RetrieveTimestampRequest req = new RetrieveTimestampRequest();
                  RetrieveTimestampResponse resp = (RetrieveTimestampResponse)MetadataService2007.Execute(req);

                  //compare it with the last timestamp I retrieved.
                  //Note: I'm not storing the new Timestamp because I'm not loading the Metadata.
                  return resp.Timestamp != _lastTimestamp;
private string _lastTimestamp = string.Empty;
      private CrmMetadata[] _metadata;
      private CrmMetadata[] Metadata
                  //If the Metadata has changed since I last retrieved it, reload it.
                  if (MetadataHasChanged)
                        RetrieveAllEntitiesRequest req = new RetrieveAllEntitiesRequest();
                        req.MetadataItems = MetadataItems.All; //I want all of the Metadata.
                        req.RetrieveAsIfPublished = false; //I want the published Metadata.
                        RetrieveAllEntitiesResponse resp =  (RetrieveAllEntitiesResponse)MetadataService2007.Execute(req);
                        _metadata = resp.CrmMetadata; //set the Metadata cache.
                        _lastTimestamp = resp.Timestamp; //store the timestamp.
                  return _metadata;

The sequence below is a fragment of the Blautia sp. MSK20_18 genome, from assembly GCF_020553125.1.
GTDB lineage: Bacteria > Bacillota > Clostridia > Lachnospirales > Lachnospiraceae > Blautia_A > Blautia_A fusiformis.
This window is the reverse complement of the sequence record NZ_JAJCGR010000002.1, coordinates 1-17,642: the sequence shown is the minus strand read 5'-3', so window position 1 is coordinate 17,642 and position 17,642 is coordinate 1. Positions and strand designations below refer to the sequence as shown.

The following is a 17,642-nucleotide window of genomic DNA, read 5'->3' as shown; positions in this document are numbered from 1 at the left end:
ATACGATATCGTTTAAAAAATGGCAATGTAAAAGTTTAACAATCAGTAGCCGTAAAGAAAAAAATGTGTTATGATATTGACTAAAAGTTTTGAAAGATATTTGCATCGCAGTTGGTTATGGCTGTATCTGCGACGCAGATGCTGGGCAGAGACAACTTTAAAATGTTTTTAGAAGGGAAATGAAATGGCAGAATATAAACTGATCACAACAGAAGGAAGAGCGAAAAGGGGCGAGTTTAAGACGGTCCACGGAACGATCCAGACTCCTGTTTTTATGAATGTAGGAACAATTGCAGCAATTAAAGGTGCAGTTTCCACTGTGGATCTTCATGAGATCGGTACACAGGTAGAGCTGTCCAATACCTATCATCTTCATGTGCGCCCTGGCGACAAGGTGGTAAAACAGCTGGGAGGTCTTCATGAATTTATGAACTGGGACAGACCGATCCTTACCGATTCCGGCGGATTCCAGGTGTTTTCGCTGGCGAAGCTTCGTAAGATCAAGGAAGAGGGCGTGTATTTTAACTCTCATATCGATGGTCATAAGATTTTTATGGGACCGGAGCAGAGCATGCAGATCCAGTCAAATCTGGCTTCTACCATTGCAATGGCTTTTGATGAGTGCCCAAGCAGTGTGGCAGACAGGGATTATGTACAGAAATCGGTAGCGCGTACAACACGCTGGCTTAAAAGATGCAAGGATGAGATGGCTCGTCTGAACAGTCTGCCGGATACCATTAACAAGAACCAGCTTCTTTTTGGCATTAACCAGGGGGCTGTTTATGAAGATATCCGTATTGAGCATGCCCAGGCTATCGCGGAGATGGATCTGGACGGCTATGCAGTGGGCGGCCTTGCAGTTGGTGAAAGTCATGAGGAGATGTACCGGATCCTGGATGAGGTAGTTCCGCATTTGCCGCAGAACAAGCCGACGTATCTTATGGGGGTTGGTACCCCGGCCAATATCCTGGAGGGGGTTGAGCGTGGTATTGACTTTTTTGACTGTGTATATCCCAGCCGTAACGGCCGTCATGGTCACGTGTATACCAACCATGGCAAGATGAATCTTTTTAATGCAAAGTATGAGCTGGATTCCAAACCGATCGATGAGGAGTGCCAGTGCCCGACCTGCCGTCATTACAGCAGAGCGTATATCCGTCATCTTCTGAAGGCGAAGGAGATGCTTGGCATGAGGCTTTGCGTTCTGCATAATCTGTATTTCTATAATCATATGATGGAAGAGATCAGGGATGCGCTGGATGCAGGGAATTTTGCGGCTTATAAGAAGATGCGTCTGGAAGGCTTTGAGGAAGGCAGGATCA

public EntityMetadata GetEntity(string entityName)
            foreach (EntityMetadata entity in Metadata)
                  if (entity.LogicalName == entityName)
                        return entity;
            throw new ArgumentException("The entity " + entityName + " was not found in the MetadataCache.");
//Add more methods to retrieve Attributes, Relationships, etc...


Mark Harrington

Comments (4)

  1. I just wanted to clarify one point. Someone suggested this implies that the 4.0 release is slower than 3.0. That’s not the case. This is describing the web service for accessing Metadata in your own custom applications. The CRM application uses its own MetadataCache, not this web service. What I’m trying to say here is that retrieving Metadata is expensive, and so if your application needs to do it a lot, do what we do and build your own MetadataCache.

  2. Adnan Ali says:

    I have a related question regarding the 2006 endpoints. In case of the using 2006 endpoint for crmservice, the events are generated in the same way they are in 2007 endpoint. I have a case where using the 2006 endpoint, when I SetState of an Appointment, my plugin (registered for SetStateDynamicEntity, Update) is not fired.

  3. Adnan,

    I think you need to register a plugin for SetState as well. This link provides some more detail.

  4. Matthew Yee says:

    Sorry to bring uo an old post. I just wanted to ask if you know if calling teh metadataservcie through crm plugins (ie: IMetadataService _iMetadataService = executionContext.CreateMetadataService(false); makes use of crm internal metadata cache.

    In addition, would you be aware of if when using crmservice in plugings (ICrmService _iCrmService = executionContext.CreateCrmService(false);) is actually calling out through to the webservice or does it have an internal reference to the "core" service implementation such that it can bypass the webservice call (ie: avoid all the http stuff, serilizing etc)…. Hope I'm not sidetracking too far.